Having lost family during Covid and grieving from afar, David and Jane Joynes were inspired to raise funds for charity by selling what they thought would be their "forever" home in the sunny southeast.

I live with my wife, Jane, three cats, and two dogs, in our "forever" home in County Wexford about a 14-minute drive from New Ross. We retired here five years ago and, after making various improvements to our 4/5 bedroom detached house, we seemed destined to happily live out the rest of our lives in this lovely rural location.   

However, during our adult lives, we have lost several family members and close friends to cancer. Each time we lost another we grieved and hoped for a cure before the next one left us, and then three years ago yet another close family member, my brother, succumbed to this insidious disease and we lost him just a few months ago.

As he lived in France, we were unable to visit him and could only communicate by phone. When he died, we were unable to attend the funeral, due to Covid-19 restrictions, to comfort his family and say goodbye to him. We virtually attended by Zoom and while we appreciated this resource it felt like a shadow of what it should have been. It may seem a strange thing to say but this seemed like the final straw. I grieved when my parents died but when my brother passed on, I could not accept it as I expected him to be around for the whole of my life. He was only 71, two years older than me. This time we grieved but also got angry. We were not angry at any person, at Covid-19 or any government. We were angry at cancer for taking away another of our loved ones. We felt that we had to do something.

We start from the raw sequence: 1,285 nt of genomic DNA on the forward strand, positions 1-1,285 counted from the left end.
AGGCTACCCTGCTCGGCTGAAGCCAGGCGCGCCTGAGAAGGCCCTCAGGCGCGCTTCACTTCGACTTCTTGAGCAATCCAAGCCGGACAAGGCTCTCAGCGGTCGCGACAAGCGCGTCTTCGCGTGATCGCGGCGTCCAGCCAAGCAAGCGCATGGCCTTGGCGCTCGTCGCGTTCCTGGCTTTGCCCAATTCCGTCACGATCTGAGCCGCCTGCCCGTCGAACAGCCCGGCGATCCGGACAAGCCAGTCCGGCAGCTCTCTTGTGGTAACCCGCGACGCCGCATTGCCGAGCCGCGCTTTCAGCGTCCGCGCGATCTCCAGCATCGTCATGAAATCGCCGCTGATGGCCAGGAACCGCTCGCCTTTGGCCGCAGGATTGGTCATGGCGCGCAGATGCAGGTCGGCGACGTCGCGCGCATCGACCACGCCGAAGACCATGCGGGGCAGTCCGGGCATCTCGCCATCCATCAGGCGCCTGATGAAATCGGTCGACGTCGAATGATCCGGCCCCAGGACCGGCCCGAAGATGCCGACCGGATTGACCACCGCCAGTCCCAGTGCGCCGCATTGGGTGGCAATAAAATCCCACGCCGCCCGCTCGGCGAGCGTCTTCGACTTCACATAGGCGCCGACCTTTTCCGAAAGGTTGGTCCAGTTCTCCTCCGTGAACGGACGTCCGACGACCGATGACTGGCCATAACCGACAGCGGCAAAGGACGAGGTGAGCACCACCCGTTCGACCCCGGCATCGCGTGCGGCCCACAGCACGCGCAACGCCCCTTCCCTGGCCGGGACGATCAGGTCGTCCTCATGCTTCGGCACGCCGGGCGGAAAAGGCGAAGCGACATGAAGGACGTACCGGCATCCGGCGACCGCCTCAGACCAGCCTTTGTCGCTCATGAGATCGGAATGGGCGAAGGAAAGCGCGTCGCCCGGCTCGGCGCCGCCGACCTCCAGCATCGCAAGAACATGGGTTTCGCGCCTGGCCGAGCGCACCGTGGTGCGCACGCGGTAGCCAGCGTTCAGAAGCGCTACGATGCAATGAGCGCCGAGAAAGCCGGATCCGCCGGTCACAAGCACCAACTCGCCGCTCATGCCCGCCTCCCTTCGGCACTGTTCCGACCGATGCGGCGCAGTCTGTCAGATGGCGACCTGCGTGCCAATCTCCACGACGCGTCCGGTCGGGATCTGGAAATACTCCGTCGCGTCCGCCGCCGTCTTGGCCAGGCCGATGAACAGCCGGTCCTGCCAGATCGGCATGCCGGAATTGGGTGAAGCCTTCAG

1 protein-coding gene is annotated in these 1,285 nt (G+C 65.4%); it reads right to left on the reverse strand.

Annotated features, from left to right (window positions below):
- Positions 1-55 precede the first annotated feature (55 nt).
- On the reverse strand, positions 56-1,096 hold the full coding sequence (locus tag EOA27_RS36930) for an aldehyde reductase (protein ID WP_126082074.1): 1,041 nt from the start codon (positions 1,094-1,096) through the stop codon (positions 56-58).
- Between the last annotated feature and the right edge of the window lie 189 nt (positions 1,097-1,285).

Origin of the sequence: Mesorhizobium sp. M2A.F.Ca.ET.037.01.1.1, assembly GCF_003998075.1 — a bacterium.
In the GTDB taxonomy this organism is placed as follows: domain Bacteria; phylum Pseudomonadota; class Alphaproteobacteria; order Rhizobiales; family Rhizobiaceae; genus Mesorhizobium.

As pensioners we were unable to give a significant amount of money to cancer research, so, after extensive and heart-rending discussion we decided to raffle our most expensive possession, our house, using the well-known raffle site, Raffall. We needed to make more money than we could afford to give for cancer research and found out that Raffall would guarantee that, for our house lottery, no matter how many tickets we sold, the Worldwide Cancer Research charity would gain 10% of the total revenue.   

And then tragedy struck again. Just as we were about to set the raffle off, we were informed that another close relative, Jane’s brother, had committed suicide. He left no explanation and we had no idea why he would do this heart-breaking thing. We couldn’t understand and, as all those left behind do, we blamed ourselves for not realizing that he was in this mental state. And so, we grieved again.  

Now, not only did we have to fight against cancer we also felt we had to aid those who could help to prevent others from taking their own lives.  As we could only give a maximum of ten percent of the revenue of our raffle to charity, we left it as it was but we now needed to also give a significant amount to a Mental Health charity, and the only way to do this was to make certain that we sell enough tickets to allow us to donate from our own revenue.   

To enter and be in with a chance to win and support Jane and David visit www.raffall.com/winawexforddetachedhome.